That is true, old friend, and in those regiments which have succeeded in getting up bands, the performance is so wretched for a few months that their dismal noises are an intolerable nuisance. Yet it cannot be avoided; we lack cultivated talent, and many “who volunteer to do the blowing,” as the boys say, have seldom seen, and certainly never before touched, a bugle or cornet. There are the customary drums and fifes, and the “regulation” tunes for “reveille--” Roast Beef, “ Tattoo,” and every necessary call; but in walking through camps at any of those times, we hear all kinds of drumming; and as for rival fifers!-they seem to be in an intense screeching agony, whenever called upon, and know no tune except “Dixie,” or the  doleful and eternal “My Maryland.” It is absolutely necessary, Captain, that something should be done; all our commands are now given by word of mouth, even in drilling. Such a system is exhausting to commanders, and it causes indecision and confusion in the ranks, from the failure of the voice; while in battle it is impossible to be heard at all. Fancy every officer bawling out the word of command, and oftentimes the wrong one, in some abominable falsetto amid the din of arms and the tramp of hurrying feet. In our cavalry and artillery corps the trumpet is used, and with splendid effect. Why cannot our infantry be commanded with the bugle? “Under innumerable circumstances music is necessary to the soldier, and has a beneficial effect. How inspiriting it is to hear a good band strike up a cheerful tune on a long march, how stragglers jump to their places, how quickly the file is dressed, and how easy the step becomes, no matter how weary or how long the march may be It seems to me we look like a regiment of geese marching through town, without the strains of music to mark the time. If Jenkins were here he would smile and say: “ These things are different in Europe.” They are so, and they will be different here in time. The old armies have their light and heavy infantry and cavalry, their rifles, and every branch of the service well represented, each having its particular part to play in skirmish or battle; but owing to our hurry in forming the Southern army, and the continual succession of stirring events, we have but three classes-artillery, infantry, and cavalry-without further distinctions; and one regiment is considered as “heavy” as another if it musters only five hundred men. The enemy have splendid bands, for there are German, Dutch, Italians, and French in their ranks by tens of thousands. Not so with us. The ruling foreign element with us is Irish, and, although Irishmen are passionately fond of music, they still cling to the musket, and make music of their own in the hour of battle. I wish we had a hundred thousand of them; they make the best soldiers in the world.“ We have some good bands in the service, Major, though I confess but few of them. The Louisiana bands are occasionally good, and that of the First Virginia Foot is one among a  thousand. But, as you observe, it is to be regretted our boys will not volunteer to play, instead of lavishly throwing their money away on those who have no talent for it. The want of uniformity in our ‘calls’ is notorious; what one regiment beats for ‘tattoo’ its next neighbor will furiously drum for ‘reveille.’ All the men know is that drums are beating for ‘something,’ and they turn out with alacrity to ascertain what that something is. But this is not in form, and though commanders look upon the matter lightly, it may be the occasion of much mischief. Take a case in point: At the battle of Oak Hill, in Missouri, the camps and commands of Price and McCulloch were some distance apart, and the Missourians, it is said, were so much accustomed to beating drums at all times, that when they were suddenly attacked by Lyon, McCulloch took no notice of the call, until Sigel opened fire upon his pickets, when he ascertained that for once the Missouri drummers meant something by their thumpings. I do not say that such a thing would happen with us, for as volunteers we are the best drilled in ‘essentials’ of any troops in the world, and are ever on the alert, more frequently moving in search of the enemy than being sought. But although uniforms, fine bands, pipeclay, and all the rest are desirable things enough, we must, for the present, be content to do without them. To speak of other things more essential to our success and existence as a nation, what think you of our weapons? Are they all you could desire? What say you, Robins, of the artillery?”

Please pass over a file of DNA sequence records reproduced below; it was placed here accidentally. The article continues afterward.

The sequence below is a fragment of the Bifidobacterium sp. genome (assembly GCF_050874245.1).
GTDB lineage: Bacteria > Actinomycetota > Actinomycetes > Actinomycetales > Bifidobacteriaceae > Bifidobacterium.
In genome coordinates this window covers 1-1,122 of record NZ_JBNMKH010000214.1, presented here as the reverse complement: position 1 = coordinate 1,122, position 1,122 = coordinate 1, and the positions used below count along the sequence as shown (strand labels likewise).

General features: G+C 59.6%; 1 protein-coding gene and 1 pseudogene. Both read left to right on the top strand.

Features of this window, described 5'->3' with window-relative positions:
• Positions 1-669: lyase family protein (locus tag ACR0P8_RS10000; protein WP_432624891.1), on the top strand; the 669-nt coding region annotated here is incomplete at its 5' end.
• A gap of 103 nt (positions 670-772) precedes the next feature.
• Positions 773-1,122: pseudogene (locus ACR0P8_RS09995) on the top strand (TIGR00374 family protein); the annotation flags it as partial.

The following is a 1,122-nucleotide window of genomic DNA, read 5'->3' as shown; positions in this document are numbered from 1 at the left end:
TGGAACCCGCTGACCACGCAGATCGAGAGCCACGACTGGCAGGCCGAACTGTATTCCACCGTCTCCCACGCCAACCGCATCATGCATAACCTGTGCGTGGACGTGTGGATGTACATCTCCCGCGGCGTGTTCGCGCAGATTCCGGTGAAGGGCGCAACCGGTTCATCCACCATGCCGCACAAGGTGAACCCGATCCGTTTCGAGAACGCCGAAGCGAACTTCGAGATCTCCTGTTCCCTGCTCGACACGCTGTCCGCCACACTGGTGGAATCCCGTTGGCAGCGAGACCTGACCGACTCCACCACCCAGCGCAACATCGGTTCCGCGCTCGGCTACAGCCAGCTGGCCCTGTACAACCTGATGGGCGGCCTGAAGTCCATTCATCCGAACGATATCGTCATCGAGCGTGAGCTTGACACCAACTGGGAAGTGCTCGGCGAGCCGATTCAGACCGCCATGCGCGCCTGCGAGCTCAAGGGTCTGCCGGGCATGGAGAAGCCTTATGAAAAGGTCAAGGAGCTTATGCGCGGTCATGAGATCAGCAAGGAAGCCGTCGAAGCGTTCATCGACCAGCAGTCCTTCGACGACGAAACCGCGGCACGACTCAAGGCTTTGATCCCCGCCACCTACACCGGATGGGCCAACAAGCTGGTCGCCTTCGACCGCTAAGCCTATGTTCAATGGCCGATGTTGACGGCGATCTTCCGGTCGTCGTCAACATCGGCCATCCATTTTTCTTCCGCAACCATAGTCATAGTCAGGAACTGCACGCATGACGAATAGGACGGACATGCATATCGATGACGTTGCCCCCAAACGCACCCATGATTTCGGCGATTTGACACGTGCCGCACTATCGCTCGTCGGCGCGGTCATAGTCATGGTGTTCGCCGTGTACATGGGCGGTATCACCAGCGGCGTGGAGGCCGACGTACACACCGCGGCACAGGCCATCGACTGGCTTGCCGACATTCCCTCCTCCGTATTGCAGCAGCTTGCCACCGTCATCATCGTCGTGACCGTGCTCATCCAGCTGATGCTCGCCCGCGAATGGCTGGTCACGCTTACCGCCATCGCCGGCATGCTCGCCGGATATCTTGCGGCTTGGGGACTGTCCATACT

You have called an incompetent authority for judgment upon such an important point, for as I am not an educated officer, I know but little of the science of gunnery, and less of casting guns. As a volunteer I am not a bad shot, but that is another thing. I know this, however, that if the various battlefields had not supplied us with new weapons, we should have been badly off at the present time. Our supply of good guns, when the war opened, was very inadequate; and although we have upon our side the best engineers and artillerists of the old service, we have never yet succeeded in making pieces equal to those brought into the field by the enemy. In fact, it is dangerous to use guns of our own manufacture, for, to my knowledge, many have exploded upon the first trial in the  field, and others have been so inaccurate they were worse than useless. We succeeded in procuring some good ones from England, by vessels which ran the blockade; and the fact that our Government has not purchased European guns of any other manufacture, speaks well for British superiority in this respect. We have captured hundreds of excellent guns from the enemy, of all which the “Parrott” is my favorite, being much lighter, more durable, stronger at the breech, of longer range, and safer to handle. The “Parrott” gun, you know, was invented by a Georgian, and patented before the war began; the enemy have extensively patronized the weapon. But of all guns, I most admire Whitworth's English breech-loading pieces. We had several of them during our blockade of the Lower Potomac in the winter months of 1861 and 1862, at Cockpit Point,. and other places, and their accuracy was amazing, while the unnecessary, unsightly, dangerous, and detestable ramrod business was entirely discarded, and the rapidity of fire greatly increased. It requires no great amount of scientific knowledge to see that the rammer and ramrod are totally behind the age, and should be discouraged and disused. All that is required of a good gun can be realized by breech-loading, and, from experience, I can do more with such a weapon than any other. It occupies less room in working, and saves the men from unnecessary exposure and loss. In England, I know, the invention of Armstrong is patronized; they may have potent reasons for the preference, but our men prefer Whitworth's weapon.1“I agree with you entirely, Robins,” said the Major, “in regard to the ramrod; I think it should be abolished. Half the men you see walking about town with arms in slings have been hit while loading, for the enemy fire high, and had we breechloading muskets in our battles, few would have been struck at all. There are other important reasons besides this for objecting to the ramrod. In a rifle, accuracy entirely depends upon the cartridge properly ‘chambering,’ as with artillery. It is difficult to load a rifle perfectly tight at any time, and especially in the heat of action, for the best of rifles ‘lead’ so, that it is a matter of impossibility to ram home the charge; but if we had  breech-loaders, the weapon might ‘ lead’ at the bore, but a fresh cartridge introduced at the breech would clean it. Try both methods, and you will perceive that rapidity and accuracy are gained by using the breech to load, for if you lose your ramrod in the confusion or excitement, how much is your weapon worth? The ‘thumb’ should be the only ramrod — you do not lose that often, and whether the weapon be ‘dirty’ or ‘leaded,’ your charge is sufficiently ‘home’ for every purpose; besides, much closer fitting cartridges can be used, without the process of greasing or ramming, for the thumb does the last, and a fresh bullet the former. During one of our battles, I saw a youth fix his ramrod to a tree, and endeavor to push the cartridge ‘home’ in that way, for the musket was so dirty from use, that it was impossible to ram the load. Here was a situation for the boy to be in-ramrod bent, and the musket useless!” “Since the enemy have supplied us with arms,” said another, “we have had a good variety of weapons among us — the English Enfield rifle, by various makers; the old Harper's Ferry musket; the Harper's Ferry Minie musket; the new and old Springfield musket, rifled and smooth bore; and last of all, that heavy, unhandy, clumsily-made thing called the German or Belgian rifle, which carries a ball equal .to that of a young six-pounder. The Belgians or Germans, who use this weapon, must be hard, large-fisted fellows, used to playing with a pair of fifty-sixes; for it is certainly the most ungainly rifle mortal ever used; being furnished with a heavy oak stock, and trappings of iron and brass, sufficient to decorate a howitzer. Those I have seen apparently come from some part of Austria, judging by the name-plate. The Mississippi rifle is also too heavy, and carries a large ball; though good for its time, it is now superseded by lighter and more accurate weapons.” “ Take a seat, Adjutant,” said Robins, as Lieutenant Nixon entered the tent. “We have ,been speaking of the different kinds. of weapons, and by general consent it seems breechloaders are preferred; what think you?” “ I am a better judge of pens than rifles, perhaps, but many old wiseheads still seem to prefer the smooth-bore  musket-brown Bess, as it is called-and consider it more destructive than any.” “Yes,” said the Major, “their reasons are peculiar; I have frequently heard them. They tell you that at short range, with buckshot, you can kill more than with the rifle. But how often do we get within that short range? If we mutually advanced until within a hundred yards, and then blazed away until one or the other were exterminated, I should decide for a smooth-bore musket, and a sufficiency of buckshot. But suppose the enemy occupied a skirt of woods, and not. coming out, we were ordered, as usual, to advance over a thousand yards of open field, and force them out — must your men be exposed to their fire, for that distance, until you arrived within a hundred yards, the maximum effective distance of the ordinary musket? The foe would pour several volleys before you could return them, if you ran ever so fast. What condition would your line be in for the onset, after being thinned by their shot, when you halted to re-form, fire, or charge? Surely the case is a plain one. You would have lost many men, the remainder would be sorely fatigued, and their nerves shaken, so that when they did fire, half the volley would be thrown away; and there you stand before an untouched regiment fit to annihilate you, if they have the pluck to move forward.” “ ‘Their rifle fire at a thousand or five hundred yards would not be effective,’ you say? True, with such shots as the New-Englanders; but if they were Western men opposing you, your regiment would be sadly deceived, for they shoot as well as our best. But suppose they failed to hit a single man for a few hundred yards, would young troops unhesitatingly advance under such a threatening fire? Scores would drop from trepidation; for they are usually more frightened than hurt. Give these same boys good breech-loading rifles, without fears of the all-important ramrod before their mind, and they can advance, firing volley for volley, and loading as they walk or run-a feat impossible, if the ramrod is to be drawn and returned in a hurry. With a good breech-loading rifle that cleans itself, as I have explained, if troubled with dirt or lead, a well-made tape cap, and sword-bayonet, our boys would prove invincible.” “Well,” said the Adjutant, “European nations who fight more frequently than we, on a grander and more scientific  scale, still retain the ramrod and percussion-cap; it must be conceded that as the subject vitally interests them, there must be powerful reasons for adhering to that system, though personally I agree with what you say, and know that you do not insist upon the tape cap, but a nipple suitable to both. As for the sword-bayonet, we have never yet used it except in a few unimportant combats. It is far preferable, however, to the old bayonet, and would prove a valuable side-arm in close encounters, where the rifle or musket is useless. In every way, it is a valuable improvement, and put to a variety of useful purposes by the men, when the old bayonet would not be of more utility than a stick.” “The Maynard rifle,” said a cavalry man, “is the favorite with us, and proves a destructive weapon when one becomes accustomed to handling it, mounted, or in a skirmish. It is light, simple in structure, and can be used with both caps; the only objection is, that you have to be careful in preserving the empty brass tubes, or you will not be able to make new cartridges. I wear a belt round me, which holds fifty, each in its hole, handy for use, but I object to the brass tubes, for, if lost, it is difficult to replace them in active service.” “I consider that the ‘ Maynard ’ was never intended for the army — for that, among other reasons, it is admirably fitted for hunting, and was, perhaps, invented for that purpose; though light and of easy carriage, too much care is requisite in preparing the cartridge for ordinary vidette service. Did you ever see any of those globe or telescopic-sighted rifles, exclusively used by Berdan's battalions of sharpshooters in the Federal army? They are a very accurate weapon, but expensive, I am told; yet the Federals have not done much mischief with them. The men are trained to climb trees, lie on their back, crawl rapidly through the grass, have grass-green pantaloons to prevent detection, etc.; but with all the usual systematic boasting regarding them, our Texans and others are more than a. match for them. We have picked off a greater number of them than we have ourselves lost by their wonderful shooting; but as our men do not waste much time in skirmishing, but hasten to ‘ close quarters,’ I have not heard much of them for some time, although a few months since nothing was talked of, North, but  the extraordinary achievements of ‘ Berdan's Sharpshooters.’ To believe their reports, nearly every general in our army has fallen under their ‘unerring aim.’ The best sharpshooters with us are to be found among the Missourians, Texans, Arkansans, Mississippians, and Alabamians-men accustomed to woods and swamps and to Indian warfare.” “Speaking of losses,” said one, “we have suffered fearfully from disease, but not so much in proportion as the Federal army, judging from their frequent statements. Our men seem to stand campaigning much better than theirs. It was said by the Northern journals that winter would cause more loss to us than a dozen battles, for it was thought we could not stand cold, hail, frost, sleet, and freezing weather; but I think the health of our troops was much better during that period than in summer. Men with strong wills can do or suffer any thing. We erected comfortable cabins in two days, and having timber all around us, kept up roaring fires of logs. During the summer and fall, however, our hospital-lists were heavy with chills, fevers, rheumatism, and the like, but now we are thoroughly acclimated, and the hills, snows, cold winds, and mud of Virginia are as bearable and pleasant to the boys as their own sunny South, near the waters of the Gulf. Hera is Dr. Wilson, smoking at his ease. What have you to say regarding this matter, Doctor? No long, barbarous, four-footed professional terms, if you please!” The fine old doctor appealed to remarked, that: “ In plain English, the commissary department has not done its duty. When our youth were called to the field, they were unaccustomed to hardships or privations — being for the most part well-educated, comfortably circumstanced, and never subjected to any labor at home harder than a week's hunting. They were lavish in their expenditure, had superabundance of clothing, and servants to attend them. All this was reversed in camp. Money, for a time, was plentiful, but supplies could not be obtained round the country, for our troops swarmed like locusts over every thing eatable; nor could their wants be supplied from home, for all transportation was so much occupied with troops and munitions, that after the first month's service, sugar, coffee, molasses, and rice-things we thought impossible to do without — were seldom given in rations, although  abundant enough far South. Our boys, again, were careless; eating any thing or every thing that came in their way; and as the digesting organs are not made exactly of steel, or copper, such abuses brought on very natural consequences. Again, their clothing, though light and sufficient for Southern use, was not durable enough to withstand the change of climate, and the variable weather of a hilly country, in comparatively Northern latitudes; besides which, they were reprehensively careless, moving about in all weathers, and unceremoniously squatting down in dry or damp places. Much of all this was occasioned by the continual movements of our generals, and as the men seldom troubled that abortion called a ‘knapsack,’ but simply marched with arms, accoutrements, and rations, every medical man in the army foresaw that hundreds would be sacrificed. Young men of refined habits, inhabitants of cities, have made the best of soldiers; while, strange as it may seem, those bred in the country, and accustomed to woods and fields, have frequented the hospitals far more than any others. This can only be accounted for by the thoughtfulness, neatness, and scrupulous cleanliness of the one, compared with the carelessness and thoughtlessness of the other. But the chief cause of all our sickness has arisen from the lack of good, well-cooked food, regularly changed and diversified. What kind of bread can you expect boys to make, who, have never seen the process, and are not furnished with proper ingredients or utensils for rendering it wholesome? For several months it was the common practice in the army to make up the flour into ‘slap-jacks’ or ‘fritters,’ which were nothing more than a thin mixture of flour and water fried in a sea of bacon-grease! I know regiments which have been in the service sixteen months, and three fourths of the time have had naught for rations but flour and very poor fat bacon. I do not complain of Government, for I know the heart of the President bleeds, and he would willingly enter the ranks, rather than fill the position he does, while thousands of office-seekers and petty malcontents are growling around and vilifying him, as if he were something worse than a common thief; but I do say, that our poverty  and carelessness in the commissary and quartermaster's departments, have much to do with these disasters.2 When we were appointed to our several posts, what did these much-abused doctors find? Hundreds of sick, lying on the bare ground; no hospitals, but simple tents to withstand the weather; and oftentimes not a grain of medicine of any kind on hand, nearer than Richmond! And how stood matters in the capital? All in confusion, and short of supplies. In the hurry of the first months, hundreds of so-called ‘doctors’ thronged the city in quest of preferment, and to my own knowledge — either from incapacity or carelessness — the heads of the Medical Department appointed scores of men who could scarcely write their own names, or tell the difference between salts and strychnine — impostors who brought disgrace upon an honorable profession, and were unfitted to administer poison to a dog!” “Yes, the doctor is right,” said another; “ things are gradually improving, but the price of our experience has been awful; though nothing like the mortality among the enemy from similar causes — if that is any consolation. McClellan acknowledges to have lost nearly fifty thousand men during his stay on the peninsula, chiefly from sickness! Johnston always managed to keep him in some kind of swamp or mudhole, and when a certain person complained of his inactivity before ‘Seven Pines,’ he answered: ‘ I am fighting, sir, every day! Is it nothing that I compel the enemy to inhabit the swamps, like frogs, and lessen their strength every hour, without firing a shot?’ That was all very well, but I am  convinced if Lee had not taken the helm when he did, we might have been ‘falling back’ towards the Gulf. I see there is some difference of opinion on this point, and therefore keep to the doctor's chain of thought. There is no doubt that good bread and pure water are the two essentials of a soldier's welfare. He may exist for a long time, and do excellent work without any thing more, but these he must have. Beauregard managed things very indifferently at Corinth, in those respects; there was a superabundant supply of excellent water a few score feet below the surface, but yet few wells were dug; men scooped up sufficient water from the surface, or from a few indifferent Springs, but the quality was wretched, as all water usually is in the South. Much sickness was the consequence. Halleck, on the other hand, had not been in Corinth more than three days before he bored for water, and had many fine artesian and other wells in operation, which would have more than sufficed for three times the number of men in both armies. Virginia is the only place where fine water is abundant in the South, yet at Yorktown and other places the quality and supply were inferior. The same may be said of Manassas. Although Bull Run ran there, the men had an aversion to using that stream, except for washing purposes. How strange our generals never thought of digging wells!” “The bread question,” said the doctor, “ is an all-important one; old troops become expert bakers in time, but young ones only spoil the flour, and ruin their digestion. In truth, flour should not be distributed at all; ‘cracker bread ’ is what is required, and it takes up no greater amount of transportation than flour. By giving the men good hard bread, it relieves them of many duties; for oftentimes flour is served out when there are no utensils in which to make it. I have frequently seen men receive their ration of flour after a hard day's march, when the baggage-wagons with the pots and pans were far ahead. I have often pitied our boys when, under these circumstances, the poor fellows have had to bake their flour in the ashes, or toast the dough on a stick — any thing, in fact, to satisfy hunger! The British troops in the Crimea were sadly perplexed about cooking, and hundreds died from the improper preparation of food. Soyer endeavored to teach them better, but they never  succeeded so well as their French neighbors. We excel both in that respect, and although not a nation of cooks, have done wonderfully well. Our generals did endeavor to erect large bakeries to supply the army, but they were too small, at Manassas and elsewhere. Those that could bake would not-‘ they enlisted to shoulder a musket,’ they said, and could not be prevailed upon to try their hands at bread-making, though hundreds were professional bakers, and excellent workmen. The scarcity of salt, soda, and other articles has sorely tried our men in preparing bread; and even if they succeeded in purchasing these and other necessaries, there was no transportation allowed for such articles. One wagon was the maximum allowed to each company; and if the roads proved heavy, the order came, ‘ lighten the wagons,’ and every article but tents and such like was pitched into the roads; pots and pans were among the first to be sacrificed; Generals and others, however, always found room for their traps, and men did not fail to notice and grumble at it. For why should a colonel be allowed to carry his stove, desk, bedstead, and trunk, when room can scarcely be found or allowed for a private's coffee-pot or frying-pan? The rank and file are socially superior, in a majority of cases, to those who command them; and with all deference to the present company, I think our officers have not shown sufficient interest or solicitude for the comfort and well-being of their men.” “In many instances, that is true,” said one, “but as to myself, there has been so much grumbling and growling about the subject of ‘baggage’ with quartermasters and others, that I have thrown all mine away. I have my sword, a blanket, haversack, canteen, and a change of under-clothing thrust in a light knapsack, and let every thing else go; for our wagons are always far off-you never can find what you put in them-and as we are continually moving about and fighting, I find my load sufficiently heavy without adding to it. Hundreds of officers do the same, I find; and, except the brigade is stationary, never think of increasing our bulk of baggage. When ordered to march, I am at the head of my company, heavily laden as any; the boy makes a fire when the ‘ halt’ is sounded, and throwing myself down on my blanket, I share rations with some ‘mess’  or other, and am ready to move or fight at a moment's warning. As for thinking of toilet and appearance, a full supply of pots and pans for cooking, etc., in times like these, it is all nonsense. Our wagons are scarcely sufficient to carry tents, ammunition, and flour. We are lightly armed, lightly fed, march rapidly, fight frequently, and so that we beat the enemy, and get barely enough to sustain life, we ought to be contented. Such an army as ours can never-be whipped-generals and privates are all lean animals, little else but bone and muscle, reduced to a proper fighting weight, and all the better for not being encumbered with the baggage of a Xerxes!”